As you’ll notice it’s about double the width of the Mio Link, this is obviously to accommodate the display that the Mio Link lacks. From a size perspective in many ways I’d say that if you already have a watch capable of receiving the Bluetooth Smart HR transmission, then it’s silly to go with the Mio Alpha2 over the Mio Link. Since obviously your other watch can display that data just fine as well as record it.
If however you’re just looking to display the HR data and have that data be accurate (compared to less accurate products from others on the market), then the Mio Alpah2 makes more sense.
Now as noted up above you do get both the lap functionality as well as the distance/pace functionality within the Alpha2.
And of course this is all tied into the workout modes that now actually save the data (the Alpha1 didn’t make that data savable). So afterwards you’ll just use the Mio Go app to download the data (iOS/Android). You can see my Mio Fuse In-Depth review to look at how the workout data looks there, as it’s identical within the Mio Alpha2.
Once that data is saved to the Mio Go app, you’ll soon be able to sync it to their online cloud service as well as export it out using the common file formats including .FIT and .CSV – both of which are coming soon. Additionally you’ll be able to sync it out to a few other 3rd party apps they’re working with.
This is notable because it’s something neither the Fitbit Charge or Fitbit Surge supports today. Even with their Premium Fitbit service you can’t get that GPS/HR data to other services. There is one semi-geek-intensive tool to get the data out, but it’s in a raw format that you need to tweak a bit to display. Hardly ideal or usable for 95+% of people out there.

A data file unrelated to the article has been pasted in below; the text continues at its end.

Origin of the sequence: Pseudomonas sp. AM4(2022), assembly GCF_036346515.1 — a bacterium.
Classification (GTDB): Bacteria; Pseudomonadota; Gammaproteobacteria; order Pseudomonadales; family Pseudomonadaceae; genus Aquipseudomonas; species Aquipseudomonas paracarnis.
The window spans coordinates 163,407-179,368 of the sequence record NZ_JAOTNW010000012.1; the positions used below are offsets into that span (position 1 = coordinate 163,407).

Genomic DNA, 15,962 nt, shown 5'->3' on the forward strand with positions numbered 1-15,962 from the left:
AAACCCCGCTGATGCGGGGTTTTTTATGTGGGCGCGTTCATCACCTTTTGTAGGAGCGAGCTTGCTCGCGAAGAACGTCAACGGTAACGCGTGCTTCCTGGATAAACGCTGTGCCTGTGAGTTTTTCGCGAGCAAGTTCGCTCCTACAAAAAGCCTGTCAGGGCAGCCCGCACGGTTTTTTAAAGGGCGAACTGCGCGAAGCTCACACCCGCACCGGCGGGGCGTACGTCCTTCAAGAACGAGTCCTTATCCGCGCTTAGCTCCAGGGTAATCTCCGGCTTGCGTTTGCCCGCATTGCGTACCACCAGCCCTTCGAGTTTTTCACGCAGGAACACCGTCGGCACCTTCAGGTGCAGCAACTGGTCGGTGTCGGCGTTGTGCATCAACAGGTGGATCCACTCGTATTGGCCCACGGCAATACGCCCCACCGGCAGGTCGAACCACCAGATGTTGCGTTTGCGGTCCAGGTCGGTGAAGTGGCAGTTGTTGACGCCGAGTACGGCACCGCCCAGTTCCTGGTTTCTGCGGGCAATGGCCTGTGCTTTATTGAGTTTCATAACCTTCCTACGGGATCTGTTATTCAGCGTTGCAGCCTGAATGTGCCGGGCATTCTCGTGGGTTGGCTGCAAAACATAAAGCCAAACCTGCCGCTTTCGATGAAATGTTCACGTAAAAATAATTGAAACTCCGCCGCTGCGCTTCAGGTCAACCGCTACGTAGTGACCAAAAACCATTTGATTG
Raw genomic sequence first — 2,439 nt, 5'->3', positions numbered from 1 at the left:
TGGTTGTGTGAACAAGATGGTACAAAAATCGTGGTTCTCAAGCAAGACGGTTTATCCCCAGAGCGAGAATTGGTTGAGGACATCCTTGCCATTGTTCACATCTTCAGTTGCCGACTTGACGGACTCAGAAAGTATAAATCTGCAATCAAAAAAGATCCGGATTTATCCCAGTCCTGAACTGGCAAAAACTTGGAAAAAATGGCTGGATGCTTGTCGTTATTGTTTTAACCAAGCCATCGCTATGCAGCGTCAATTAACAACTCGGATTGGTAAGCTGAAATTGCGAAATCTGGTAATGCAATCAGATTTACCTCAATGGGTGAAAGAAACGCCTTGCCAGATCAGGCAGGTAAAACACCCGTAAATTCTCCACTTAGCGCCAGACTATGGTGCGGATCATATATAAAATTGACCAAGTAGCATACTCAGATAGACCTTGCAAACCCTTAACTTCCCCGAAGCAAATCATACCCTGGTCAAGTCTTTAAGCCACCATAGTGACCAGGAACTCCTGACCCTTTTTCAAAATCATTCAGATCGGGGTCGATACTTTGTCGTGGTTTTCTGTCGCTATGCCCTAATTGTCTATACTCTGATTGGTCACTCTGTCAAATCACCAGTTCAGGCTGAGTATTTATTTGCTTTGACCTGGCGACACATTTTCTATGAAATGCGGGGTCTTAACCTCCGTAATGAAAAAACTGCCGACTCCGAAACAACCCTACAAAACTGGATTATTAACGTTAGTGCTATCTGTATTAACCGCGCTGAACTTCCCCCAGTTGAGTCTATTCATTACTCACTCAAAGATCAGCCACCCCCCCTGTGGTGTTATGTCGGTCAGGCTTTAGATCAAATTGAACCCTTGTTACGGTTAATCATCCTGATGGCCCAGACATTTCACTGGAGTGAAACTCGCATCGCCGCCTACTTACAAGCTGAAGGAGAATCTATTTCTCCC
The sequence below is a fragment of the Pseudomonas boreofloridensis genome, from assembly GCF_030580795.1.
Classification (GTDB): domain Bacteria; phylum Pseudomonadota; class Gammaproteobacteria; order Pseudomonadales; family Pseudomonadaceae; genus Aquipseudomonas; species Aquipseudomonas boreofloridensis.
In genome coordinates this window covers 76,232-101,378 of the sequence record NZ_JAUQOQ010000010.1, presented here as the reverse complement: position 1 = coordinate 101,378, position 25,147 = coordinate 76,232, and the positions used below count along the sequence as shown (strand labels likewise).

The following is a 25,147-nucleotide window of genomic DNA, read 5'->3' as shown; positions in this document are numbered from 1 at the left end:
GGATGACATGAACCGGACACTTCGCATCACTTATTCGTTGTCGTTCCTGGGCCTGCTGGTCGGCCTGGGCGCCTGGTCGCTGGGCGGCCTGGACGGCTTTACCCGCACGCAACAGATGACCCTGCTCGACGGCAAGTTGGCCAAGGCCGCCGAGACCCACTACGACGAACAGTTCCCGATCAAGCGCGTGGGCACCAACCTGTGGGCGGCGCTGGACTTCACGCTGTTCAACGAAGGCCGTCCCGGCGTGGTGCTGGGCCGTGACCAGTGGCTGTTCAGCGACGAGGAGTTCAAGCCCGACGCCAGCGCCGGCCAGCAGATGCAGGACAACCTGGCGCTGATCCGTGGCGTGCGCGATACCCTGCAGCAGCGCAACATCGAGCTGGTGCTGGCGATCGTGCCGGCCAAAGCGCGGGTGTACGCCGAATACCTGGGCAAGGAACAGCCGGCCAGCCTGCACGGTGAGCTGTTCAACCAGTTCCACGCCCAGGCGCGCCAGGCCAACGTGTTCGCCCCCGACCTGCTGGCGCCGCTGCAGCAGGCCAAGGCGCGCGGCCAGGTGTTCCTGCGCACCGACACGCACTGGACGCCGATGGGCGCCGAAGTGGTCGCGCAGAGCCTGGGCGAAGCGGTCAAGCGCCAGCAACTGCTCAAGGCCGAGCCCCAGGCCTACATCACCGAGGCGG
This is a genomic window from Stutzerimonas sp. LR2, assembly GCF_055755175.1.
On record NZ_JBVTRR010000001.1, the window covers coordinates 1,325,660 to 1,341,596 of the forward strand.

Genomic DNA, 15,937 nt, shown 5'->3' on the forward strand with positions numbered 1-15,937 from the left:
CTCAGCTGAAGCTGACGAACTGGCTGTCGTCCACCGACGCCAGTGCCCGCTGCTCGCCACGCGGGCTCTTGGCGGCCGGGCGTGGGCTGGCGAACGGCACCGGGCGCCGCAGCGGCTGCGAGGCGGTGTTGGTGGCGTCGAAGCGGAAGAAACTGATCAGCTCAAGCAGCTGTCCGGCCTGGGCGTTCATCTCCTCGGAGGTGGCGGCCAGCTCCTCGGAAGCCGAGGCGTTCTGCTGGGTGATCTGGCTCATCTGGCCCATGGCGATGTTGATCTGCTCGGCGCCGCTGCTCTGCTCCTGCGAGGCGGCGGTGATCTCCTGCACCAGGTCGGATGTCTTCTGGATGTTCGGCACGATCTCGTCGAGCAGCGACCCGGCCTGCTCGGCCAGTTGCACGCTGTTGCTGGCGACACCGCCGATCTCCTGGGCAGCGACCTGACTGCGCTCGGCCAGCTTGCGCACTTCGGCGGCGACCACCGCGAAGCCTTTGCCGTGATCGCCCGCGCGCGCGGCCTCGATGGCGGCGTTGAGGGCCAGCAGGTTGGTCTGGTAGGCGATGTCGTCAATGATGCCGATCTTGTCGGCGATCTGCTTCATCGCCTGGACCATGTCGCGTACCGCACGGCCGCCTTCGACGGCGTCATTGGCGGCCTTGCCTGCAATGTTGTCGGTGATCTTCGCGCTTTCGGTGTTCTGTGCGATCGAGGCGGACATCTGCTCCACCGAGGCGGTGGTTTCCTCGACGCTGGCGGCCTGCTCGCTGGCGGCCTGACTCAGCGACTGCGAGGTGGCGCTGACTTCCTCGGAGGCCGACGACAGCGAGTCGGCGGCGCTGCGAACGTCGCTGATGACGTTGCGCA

While Fitbit has talked about possible upcoming Strava support a little bit in some interviews, they were still holding the line last week that they felt their own service was good enough, when I talked with them at CES.
Still, at $50 cheaper than the Alpha2 at $199, the Fitbit Charge HR is definitely something many are considering – especially since it does day to day step and sleep tracking whereas the Alpha2 does not. I’ll be working on a review shortly there, whereas my Fitbit Surge GPS In-Depth Review will be next up to release early next week.
I don’t suspect I’ll do a Mio Alpha2 In-Depth Review, instead I’ll be focusing on getting my next Mio product review out for the Mio Velo, which is the combination of Mio Link and ANT+ to Bluetooth Smart bridging. Further, given that I’ve covered the accelerometer related features found in the Alpha2 within my Mio Fuse review, as well as covered the core capabilities display-wise in that review also. Thus really only leaving the lap timer related functions that are unique to the Alpha2.
Still, for any folks that have questions on the Alpha2, feel free to drop them below and I’d be happy to try and track them down. Thanks for reading!
I swim, bike and run. Then, I come here and write about my adventures. It’s as simple as that. Most of the time. If you’re new around these parts, here’s the long version of my story.